Black Feminist. Scholar. Educator.


Dr. Nneka D. Dennie is a black feminist scholar with specializations in nineteenth- and twentieth-century African-American history. Her research examines black intellectual history, black feminist thought, transnational feminism, and black radicalism. Dr. Dennie is a Consortium for Faculty Diversity Postdoctoral Fellow and Visiting Assistant Professor of Africana Studies at Davidson College. In Fall 2020, she will join the faculty at Washington and Lee University as an Assistant Professor of History and core faculty in the Africana Studies Program.

As a scholar with a background in Africana studies, history, women’s studies, and political theory, Dr. Dennie is centrally concerned with how black women in the United States and the Caribbean have interrogated and given meaning to concepts including liberty, justice, equality, rights, and power. She is currently working on her book manuscript, (Re)defining Radicalism: The Rise of Black Feminism and the Politics of Respectability, 1831-1895, which is a study of nineteenth-century black women’s radical thought. Her article, “Black Male Feminism and the Evolution of Du Boisian Thought, 1903-1920,” is forthcoming in Palimpsest: A Journal of Women, Gender, and the Black International.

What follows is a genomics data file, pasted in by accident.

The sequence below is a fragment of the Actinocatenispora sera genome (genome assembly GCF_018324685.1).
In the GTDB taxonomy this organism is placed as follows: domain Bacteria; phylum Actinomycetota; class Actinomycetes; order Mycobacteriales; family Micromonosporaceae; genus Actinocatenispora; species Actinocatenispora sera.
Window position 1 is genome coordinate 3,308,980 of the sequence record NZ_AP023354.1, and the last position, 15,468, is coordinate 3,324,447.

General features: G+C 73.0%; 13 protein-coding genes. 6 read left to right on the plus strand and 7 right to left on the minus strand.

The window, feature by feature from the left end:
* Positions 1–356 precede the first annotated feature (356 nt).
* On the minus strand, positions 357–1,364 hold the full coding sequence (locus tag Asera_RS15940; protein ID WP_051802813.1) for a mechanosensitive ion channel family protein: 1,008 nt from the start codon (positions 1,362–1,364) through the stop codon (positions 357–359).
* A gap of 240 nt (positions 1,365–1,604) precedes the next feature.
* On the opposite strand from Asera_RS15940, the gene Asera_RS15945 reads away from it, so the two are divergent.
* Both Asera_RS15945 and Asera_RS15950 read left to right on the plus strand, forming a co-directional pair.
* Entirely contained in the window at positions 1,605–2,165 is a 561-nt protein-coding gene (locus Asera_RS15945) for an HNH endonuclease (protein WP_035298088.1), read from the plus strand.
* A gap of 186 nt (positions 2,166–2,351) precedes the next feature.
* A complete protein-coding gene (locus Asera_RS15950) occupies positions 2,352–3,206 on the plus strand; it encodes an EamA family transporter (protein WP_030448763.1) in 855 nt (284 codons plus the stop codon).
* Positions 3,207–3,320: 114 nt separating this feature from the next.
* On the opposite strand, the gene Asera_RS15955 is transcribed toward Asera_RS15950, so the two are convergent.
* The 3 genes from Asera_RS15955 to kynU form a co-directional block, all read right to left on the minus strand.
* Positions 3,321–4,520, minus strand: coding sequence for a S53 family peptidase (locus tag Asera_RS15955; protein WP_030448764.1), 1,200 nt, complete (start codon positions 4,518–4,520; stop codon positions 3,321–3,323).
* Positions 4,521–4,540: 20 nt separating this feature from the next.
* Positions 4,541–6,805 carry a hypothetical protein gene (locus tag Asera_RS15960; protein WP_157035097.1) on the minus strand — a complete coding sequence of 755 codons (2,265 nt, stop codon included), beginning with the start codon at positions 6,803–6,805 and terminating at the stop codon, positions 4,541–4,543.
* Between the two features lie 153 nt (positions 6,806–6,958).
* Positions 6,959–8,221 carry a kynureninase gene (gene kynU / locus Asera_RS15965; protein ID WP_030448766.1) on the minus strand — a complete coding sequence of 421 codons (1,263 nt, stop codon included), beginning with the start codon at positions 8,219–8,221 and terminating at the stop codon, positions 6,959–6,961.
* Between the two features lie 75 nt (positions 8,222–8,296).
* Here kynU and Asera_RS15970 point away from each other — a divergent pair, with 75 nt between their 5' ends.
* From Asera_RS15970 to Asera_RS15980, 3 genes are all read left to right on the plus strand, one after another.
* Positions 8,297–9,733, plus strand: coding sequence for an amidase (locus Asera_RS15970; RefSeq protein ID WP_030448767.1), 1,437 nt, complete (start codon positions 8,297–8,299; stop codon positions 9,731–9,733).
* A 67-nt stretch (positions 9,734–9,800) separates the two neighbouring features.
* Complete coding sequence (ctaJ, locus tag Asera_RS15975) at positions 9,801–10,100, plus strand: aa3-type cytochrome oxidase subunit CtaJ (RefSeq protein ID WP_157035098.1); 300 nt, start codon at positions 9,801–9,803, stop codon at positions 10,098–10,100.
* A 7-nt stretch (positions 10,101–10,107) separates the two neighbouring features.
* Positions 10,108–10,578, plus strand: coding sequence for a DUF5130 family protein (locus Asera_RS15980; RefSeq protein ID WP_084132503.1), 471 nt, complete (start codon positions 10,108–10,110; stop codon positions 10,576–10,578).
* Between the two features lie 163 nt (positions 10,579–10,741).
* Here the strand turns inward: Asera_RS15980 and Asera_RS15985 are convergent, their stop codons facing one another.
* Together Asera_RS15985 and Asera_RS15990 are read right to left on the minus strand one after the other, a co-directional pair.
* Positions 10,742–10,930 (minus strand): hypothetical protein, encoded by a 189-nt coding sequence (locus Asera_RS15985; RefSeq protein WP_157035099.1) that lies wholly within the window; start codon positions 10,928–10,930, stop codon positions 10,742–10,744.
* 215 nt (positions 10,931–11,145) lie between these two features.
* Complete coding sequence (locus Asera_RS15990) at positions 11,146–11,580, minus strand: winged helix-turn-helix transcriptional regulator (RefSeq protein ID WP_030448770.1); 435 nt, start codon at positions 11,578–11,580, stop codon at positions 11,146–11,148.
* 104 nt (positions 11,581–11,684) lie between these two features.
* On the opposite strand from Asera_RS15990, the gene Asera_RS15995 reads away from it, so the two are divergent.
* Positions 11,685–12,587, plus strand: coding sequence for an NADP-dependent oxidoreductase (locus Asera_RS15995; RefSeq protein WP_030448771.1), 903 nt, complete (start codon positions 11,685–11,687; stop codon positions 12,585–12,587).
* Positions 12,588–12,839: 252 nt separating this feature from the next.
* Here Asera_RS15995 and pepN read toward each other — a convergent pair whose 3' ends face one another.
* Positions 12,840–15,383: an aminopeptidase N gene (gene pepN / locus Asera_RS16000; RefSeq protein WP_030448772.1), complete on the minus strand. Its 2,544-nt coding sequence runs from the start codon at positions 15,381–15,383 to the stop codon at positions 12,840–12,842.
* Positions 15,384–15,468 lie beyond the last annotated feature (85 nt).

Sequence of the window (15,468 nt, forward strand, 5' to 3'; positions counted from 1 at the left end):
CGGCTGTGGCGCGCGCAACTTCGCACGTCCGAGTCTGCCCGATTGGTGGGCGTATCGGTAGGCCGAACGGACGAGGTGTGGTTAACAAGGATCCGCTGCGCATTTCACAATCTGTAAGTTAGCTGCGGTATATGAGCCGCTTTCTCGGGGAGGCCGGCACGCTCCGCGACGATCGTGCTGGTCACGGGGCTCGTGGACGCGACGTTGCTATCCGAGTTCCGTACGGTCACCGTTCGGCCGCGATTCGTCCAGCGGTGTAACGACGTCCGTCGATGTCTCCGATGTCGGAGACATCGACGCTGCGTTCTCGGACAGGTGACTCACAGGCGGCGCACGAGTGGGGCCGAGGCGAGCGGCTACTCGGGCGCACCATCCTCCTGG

Dr. Dennie earned her PhD in African American Studies from the University of Massachusetts Amherst (UMass Amherst). She holds a graduate certificate in Women's, Gender, and Sexuality Studies from UMass Amherst, and completed her B.A. in Political Science with Honors in Africana Studies at Williams College. Dr. Dennie’s research has been supported by the Consortium for Faculty Diversity Postdoctoral Fellowship; the MIT School of Humanities, Arts, and Social Sciences Diversity Predoctoral Fellowship; the W.E.B. Du Bois Library Special Collections and University Archives Fellowship; the UMass Amherst University Diversity Fellowship; the UMass Amherst Summer Dissertation Research Fellowship; and the Honor Society of Phi Kappa Phi Love of Learning Award.